Q. There's a good chance you and Anthony Kim could end up duking this thing out this weekend. Is that something you're looking forward to yourself?
TIGER WOODS: If that happens, it happens. I have one more round to go and position myself, and he's got two more rounds. We've got a long way to go before that happens. But right now the leaderboard looks pretty good. We'll see what Anthony does this afternoon. He could stretch the lead out, go right on past us, or hover where he's at right now. We'll see what happens.

Q. That little dead-hand wedge at 8, was that a shot that you liked?
TIGER WOODS: Hmm, I had 78 yards, which is a little bit off of a 60-degree sand wedge, but I actually went with my normal sand wedge on that and hit it even softer to take the spin off. These greens are too receptive and too steep. I would have had to throw that ball past the hole and I can't really control how much it's going to spin back, so I just went with a soft little regular sand wedge.

Q. On 11 you got into a bunker on the right. I was at the green at the time, I didn't see if you mis-hit that, just laying up? Can you --
TIGER WOODS: No, I caught the lip coming out. I tried to hit a 3-iron out of there, and I hit it flush, just didn't get it up fast enough, and I caught the lip coming out and it didn't go very far.

Q. Looking back, would you have done that different?
TIGER WOODS: I hit a good shot, just maybe I could have gone with a 4-iron or 5-iron and played well short of the green. But it was 189 to the front, and I figured a 3-iron would actually get me to the front edge, maybe just a little bit on. I couldn't hit it anywhere near the flag, but at least give myself a chance to get on the green where I could putt it.

Q. A few months ago you talked about recovering from your knee surgery, and you've a won a couple times since then. I wonder where you feel like you're at. Do you feel like you're all the way back?
TIGER WOODS: Physically I'm fine. I'm actually probably better than I have been in over ten years. I haven't had an ACL in a long time.

Q. In terms of the shot-making, the feel and that sort of thing?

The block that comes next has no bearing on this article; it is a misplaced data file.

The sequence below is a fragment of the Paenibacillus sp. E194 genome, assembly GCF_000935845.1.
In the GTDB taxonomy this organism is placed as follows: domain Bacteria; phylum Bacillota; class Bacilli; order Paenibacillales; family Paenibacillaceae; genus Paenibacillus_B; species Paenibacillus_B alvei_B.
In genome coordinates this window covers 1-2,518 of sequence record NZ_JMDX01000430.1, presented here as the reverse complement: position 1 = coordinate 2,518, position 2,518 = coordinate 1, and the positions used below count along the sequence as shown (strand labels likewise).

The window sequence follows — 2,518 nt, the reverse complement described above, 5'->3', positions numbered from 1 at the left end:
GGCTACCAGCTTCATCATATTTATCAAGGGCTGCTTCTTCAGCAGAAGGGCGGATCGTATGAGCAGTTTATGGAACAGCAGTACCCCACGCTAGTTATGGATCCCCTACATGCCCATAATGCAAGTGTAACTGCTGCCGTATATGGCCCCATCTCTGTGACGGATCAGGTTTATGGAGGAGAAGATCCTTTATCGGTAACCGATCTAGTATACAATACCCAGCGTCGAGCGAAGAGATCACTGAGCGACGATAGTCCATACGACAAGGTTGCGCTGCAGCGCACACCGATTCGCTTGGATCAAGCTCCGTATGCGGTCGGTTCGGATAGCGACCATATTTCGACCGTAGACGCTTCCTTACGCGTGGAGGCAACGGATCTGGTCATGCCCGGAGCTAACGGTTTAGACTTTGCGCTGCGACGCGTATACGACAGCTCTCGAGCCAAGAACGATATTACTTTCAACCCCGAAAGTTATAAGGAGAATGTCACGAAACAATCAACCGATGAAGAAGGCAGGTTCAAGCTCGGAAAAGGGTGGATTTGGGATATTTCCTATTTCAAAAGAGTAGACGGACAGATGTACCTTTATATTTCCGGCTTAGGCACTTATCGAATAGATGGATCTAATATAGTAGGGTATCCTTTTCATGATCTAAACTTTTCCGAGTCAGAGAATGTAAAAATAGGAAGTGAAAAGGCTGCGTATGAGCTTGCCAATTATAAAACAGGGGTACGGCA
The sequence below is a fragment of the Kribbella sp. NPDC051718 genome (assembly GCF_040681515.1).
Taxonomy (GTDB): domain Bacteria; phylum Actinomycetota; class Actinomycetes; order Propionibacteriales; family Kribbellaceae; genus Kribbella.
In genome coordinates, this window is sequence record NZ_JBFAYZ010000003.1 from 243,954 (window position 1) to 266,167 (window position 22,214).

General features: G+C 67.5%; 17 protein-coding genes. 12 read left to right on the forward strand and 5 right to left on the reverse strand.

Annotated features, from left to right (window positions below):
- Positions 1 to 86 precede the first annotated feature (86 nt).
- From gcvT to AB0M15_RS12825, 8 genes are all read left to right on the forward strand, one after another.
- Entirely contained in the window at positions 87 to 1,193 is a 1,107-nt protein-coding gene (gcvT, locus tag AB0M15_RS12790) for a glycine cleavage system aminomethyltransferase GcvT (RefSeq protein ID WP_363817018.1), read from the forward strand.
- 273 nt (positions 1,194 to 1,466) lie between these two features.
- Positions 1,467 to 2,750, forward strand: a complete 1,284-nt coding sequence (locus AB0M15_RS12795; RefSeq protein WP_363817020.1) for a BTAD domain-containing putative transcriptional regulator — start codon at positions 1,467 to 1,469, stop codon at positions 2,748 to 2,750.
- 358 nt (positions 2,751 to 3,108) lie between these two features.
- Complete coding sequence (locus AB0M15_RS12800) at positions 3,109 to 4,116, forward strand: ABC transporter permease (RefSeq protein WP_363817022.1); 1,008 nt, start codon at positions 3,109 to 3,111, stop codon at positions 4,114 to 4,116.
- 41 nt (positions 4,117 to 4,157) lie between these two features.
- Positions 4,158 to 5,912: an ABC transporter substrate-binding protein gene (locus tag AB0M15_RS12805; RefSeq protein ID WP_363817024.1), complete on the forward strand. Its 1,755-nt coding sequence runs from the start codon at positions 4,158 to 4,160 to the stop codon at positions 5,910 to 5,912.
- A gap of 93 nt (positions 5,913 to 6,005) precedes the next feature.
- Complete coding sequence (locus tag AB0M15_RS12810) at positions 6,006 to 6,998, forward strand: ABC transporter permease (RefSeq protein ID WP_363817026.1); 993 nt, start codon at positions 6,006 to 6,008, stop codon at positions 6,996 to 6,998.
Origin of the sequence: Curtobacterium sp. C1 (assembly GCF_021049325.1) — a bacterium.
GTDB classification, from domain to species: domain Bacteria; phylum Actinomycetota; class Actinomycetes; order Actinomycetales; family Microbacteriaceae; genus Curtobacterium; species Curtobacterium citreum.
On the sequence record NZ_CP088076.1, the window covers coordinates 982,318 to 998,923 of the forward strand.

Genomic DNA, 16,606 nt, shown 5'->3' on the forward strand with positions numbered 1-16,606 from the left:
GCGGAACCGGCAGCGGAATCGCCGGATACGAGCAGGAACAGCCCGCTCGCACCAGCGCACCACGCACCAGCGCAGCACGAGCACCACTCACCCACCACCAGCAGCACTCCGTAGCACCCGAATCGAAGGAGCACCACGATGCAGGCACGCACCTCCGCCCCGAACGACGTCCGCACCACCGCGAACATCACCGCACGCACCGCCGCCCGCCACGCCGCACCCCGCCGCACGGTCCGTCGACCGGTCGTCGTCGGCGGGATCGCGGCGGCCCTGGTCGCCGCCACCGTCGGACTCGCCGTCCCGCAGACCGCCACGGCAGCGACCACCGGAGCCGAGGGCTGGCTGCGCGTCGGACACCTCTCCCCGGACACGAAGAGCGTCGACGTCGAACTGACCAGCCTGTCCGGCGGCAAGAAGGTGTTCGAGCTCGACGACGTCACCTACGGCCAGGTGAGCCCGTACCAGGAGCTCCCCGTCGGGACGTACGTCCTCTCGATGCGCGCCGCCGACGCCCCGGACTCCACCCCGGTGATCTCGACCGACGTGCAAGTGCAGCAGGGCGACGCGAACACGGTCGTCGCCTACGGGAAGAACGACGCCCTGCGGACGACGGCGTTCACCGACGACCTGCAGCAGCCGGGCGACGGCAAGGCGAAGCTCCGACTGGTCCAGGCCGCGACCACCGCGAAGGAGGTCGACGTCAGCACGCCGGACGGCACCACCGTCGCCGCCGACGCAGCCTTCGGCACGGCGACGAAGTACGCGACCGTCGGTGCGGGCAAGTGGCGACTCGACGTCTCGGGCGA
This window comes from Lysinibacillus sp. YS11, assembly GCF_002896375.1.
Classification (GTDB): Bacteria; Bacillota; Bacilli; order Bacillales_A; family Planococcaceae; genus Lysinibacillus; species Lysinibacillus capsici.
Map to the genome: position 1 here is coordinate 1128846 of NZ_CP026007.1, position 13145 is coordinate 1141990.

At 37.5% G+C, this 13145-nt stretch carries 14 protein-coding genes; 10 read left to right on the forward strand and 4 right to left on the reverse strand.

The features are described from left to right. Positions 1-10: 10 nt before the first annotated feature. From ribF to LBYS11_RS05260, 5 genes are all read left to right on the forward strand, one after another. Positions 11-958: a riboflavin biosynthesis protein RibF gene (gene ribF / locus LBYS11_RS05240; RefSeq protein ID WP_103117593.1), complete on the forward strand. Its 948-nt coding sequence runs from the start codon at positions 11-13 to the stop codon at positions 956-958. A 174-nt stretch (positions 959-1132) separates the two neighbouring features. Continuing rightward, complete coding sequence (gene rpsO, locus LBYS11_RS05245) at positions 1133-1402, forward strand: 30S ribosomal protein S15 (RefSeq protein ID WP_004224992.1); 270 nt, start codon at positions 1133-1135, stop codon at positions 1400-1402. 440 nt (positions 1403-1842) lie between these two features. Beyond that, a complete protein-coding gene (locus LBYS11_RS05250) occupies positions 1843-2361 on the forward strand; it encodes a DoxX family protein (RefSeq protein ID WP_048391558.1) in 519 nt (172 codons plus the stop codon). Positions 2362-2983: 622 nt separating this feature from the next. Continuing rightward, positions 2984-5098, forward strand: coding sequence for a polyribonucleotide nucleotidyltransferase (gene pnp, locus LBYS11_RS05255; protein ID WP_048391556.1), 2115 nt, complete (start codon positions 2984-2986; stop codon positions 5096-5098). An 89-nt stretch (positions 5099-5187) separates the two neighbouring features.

TIGER WOODS: That came back within probably a couple months of playing. Once I was able to start practicing after rounds is when it really started to come back.

Q. We were debating a little bit earlier about your best shot that we've ever witnessed. We were debating maybe the bunker shot during the final round of Hazeltine --
TIGER WOODS: That was best shot I've hit, yes. (Laughter.) That was a good shot (smiling). And I made the putt, too.

Q. And secondly, you're pretty much a murderer from this position. When you go home tonight and sit down over your meal, do you sort of enjoy, relish the fact that everybody is thinking you're --
TIGER WOODS: No, more than anything I would just be like I always do, just try and get ready for tomorrow and make sure I'm mentally and physically ready. Hopefully get some rest and be ready to go come tomorrow.
I need to hit the ball better than I did today, just clean up my round, and if I can get hitting the ball like I did yesterday and putt like I did today, we'll be looking all right.

Q. On the home front, are you starting to play any games or do any kind of drills to develop Sam's and Charlie's hand-eye skills?
TIGER WOODS: No, Sam is only two, and Charlie is just -- I think he just found his feet yesterday (laughter).

Q. I know you said you were a little scratchy today, but by and large, after that three-week break that you had from THE PLAYERS, your ball-striking has been just really good, and your body seems to be getting out of the way, clearing. What were the adjustments that you made, and did it take a long time to find? Did you have to tweak things to get it to that point?